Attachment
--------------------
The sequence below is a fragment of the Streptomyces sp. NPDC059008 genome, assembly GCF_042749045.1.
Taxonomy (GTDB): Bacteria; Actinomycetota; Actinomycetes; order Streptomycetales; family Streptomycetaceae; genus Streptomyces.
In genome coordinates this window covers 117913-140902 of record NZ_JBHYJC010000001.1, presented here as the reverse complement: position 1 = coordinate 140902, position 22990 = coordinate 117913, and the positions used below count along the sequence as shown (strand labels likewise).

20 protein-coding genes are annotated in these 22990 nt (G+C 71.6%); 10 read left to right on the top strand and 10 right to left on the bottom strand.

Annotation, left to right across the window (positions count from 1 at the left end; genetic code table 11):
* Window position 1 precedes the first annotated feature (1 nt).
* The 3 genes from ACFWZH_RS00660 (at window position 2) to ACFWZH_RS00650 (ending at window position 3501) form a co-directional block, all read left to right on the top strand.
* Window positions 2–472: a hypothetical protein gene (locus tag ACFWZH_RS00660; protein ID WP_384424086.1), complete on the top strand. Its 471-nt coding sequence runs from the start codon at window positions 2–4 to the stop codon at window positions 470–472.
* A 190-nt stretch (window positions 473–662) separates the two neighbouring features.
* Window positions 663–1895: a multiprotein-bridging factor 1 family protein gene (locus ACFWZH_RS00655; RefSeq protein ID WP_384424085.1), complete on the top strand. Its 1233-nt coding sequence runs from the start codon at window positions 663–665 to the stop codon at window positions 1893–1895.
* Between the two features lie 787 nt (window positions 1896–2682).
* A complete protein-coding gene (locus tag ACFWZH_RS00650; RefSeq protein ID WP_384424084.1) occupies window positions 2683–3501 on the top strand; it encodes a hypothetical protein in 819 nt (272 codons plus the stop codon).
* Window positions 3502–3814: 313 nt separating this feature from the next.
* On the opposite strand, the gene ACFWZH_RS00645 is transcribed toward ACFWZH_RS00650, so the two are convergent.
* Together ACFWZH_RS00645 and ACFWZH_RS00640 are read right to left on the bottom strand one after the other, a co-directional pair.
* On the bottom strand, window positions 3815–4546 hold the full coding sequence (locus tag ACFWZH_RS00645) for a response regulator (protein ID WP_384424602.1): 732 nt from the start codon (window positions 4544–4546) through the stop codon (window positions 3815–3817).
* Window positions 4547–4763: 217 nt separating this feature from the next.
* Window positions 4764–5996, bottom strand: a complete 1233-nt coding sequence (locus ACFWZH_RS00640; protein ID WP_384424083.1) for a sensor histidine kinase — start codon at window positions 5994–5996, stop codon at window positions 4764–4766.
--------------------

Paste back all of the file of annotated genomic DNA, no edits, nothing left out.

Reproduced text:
The sequence below is a fragment of the Streptomyces sp. NPDC059008 genome, assembly GCF_042749045.1.
Taxonomy (GTDB): Bacteria; Actinomycetota; Actinomycetes; order Streptomycetales; family Streptomycetaceae; genus Streptomyces.
In genome coordinates this window covers 117913-140902 of record NZ_JBHYJC010000001.1, presented here as the reverse complement: position 1 = coordinate 140902, position 22990 = coordinate 117913, and the positions used below count along the sequence as shown (strand labels likewise).

20 protein-coding genes are annotated in these 22990 nt (G+C 71.6%); 10 read left to right on the top strand and 10 right to left on the bottom strand.

Annotation, left to right across the window (positions count from 1 at the left end; genetic code table 11):
* Window position 1 precedes the first annotated feature (1 nt).
* The 3 genes from ACFWZH_RS00660 (at window position 2) to ACFWZH_RS00650 (ending at window position 3501) form a co-directional block, all read left to right on the top strand.
* Window positions 2–472: a hypothetical protein gene (locus tag ACFWZH_RS00660; protein ID WP_384424086.1), complete on the top strand. Its 471-nt coding sequence runs from the start codon at window positions 2–4 to the stop codon at window positions 470–472.
* A 190-nt stretch (window positions 473–662) separates the two neighbouring features.
* Window positions 663–1895: a multiprotein-bridging factor 1 family protein gene (locus ACFWZH_RS00655; RefSeq protein ID WP_384424085.1), complete on the top strand. Its 1233-nt coding sequence runs from the start codon at window positions 663–665 to the stop codon at window positions 1893–1895.
* Between the two features lie 787 nt (window positions 1896–2682).
* A complete protein-coding gene (locus tag ACFWZH_RS00650; RefSeq protein ID WP_384424084.1) occupies window positions 2683–3501 on the top strand; it encodes a hypothetical protein in 819 nt (272 codons plus the stop codon).
* Window positions 3502–3814: 313 nt separating this feature from the next.
* On the opposite strand, the gene ACFWZH_RS00645 is transcribed toward ACFWZH_RS00650, so the two are convergent.
* Together ACFWZH_RS00645 and ACFWZH_RS00640 are read right to left on the bottom strand one after the other, a co-directional pair.
* On the bottom strand, window positions 3815–4546 hold the full coding sequence (locus tag ACFWZH_RS00645) for a response regulator (protein ID WP_384424602.1): 732 nt from the start codon (window positions 4544–4546) through the stop codon (window positions 3815–3817).
* Window positions 4547–4763: 217 nt separating this feature from the next.
* Window positions 4764–5996, bottom strand: a complete 1233-nt coding sequence (locus ACFWZH_RS00640; protein ID WP_384424083.1) for a sensor histidine kinase — start codon at window positions 5994–5996, stop codon at window positions 4764–4766.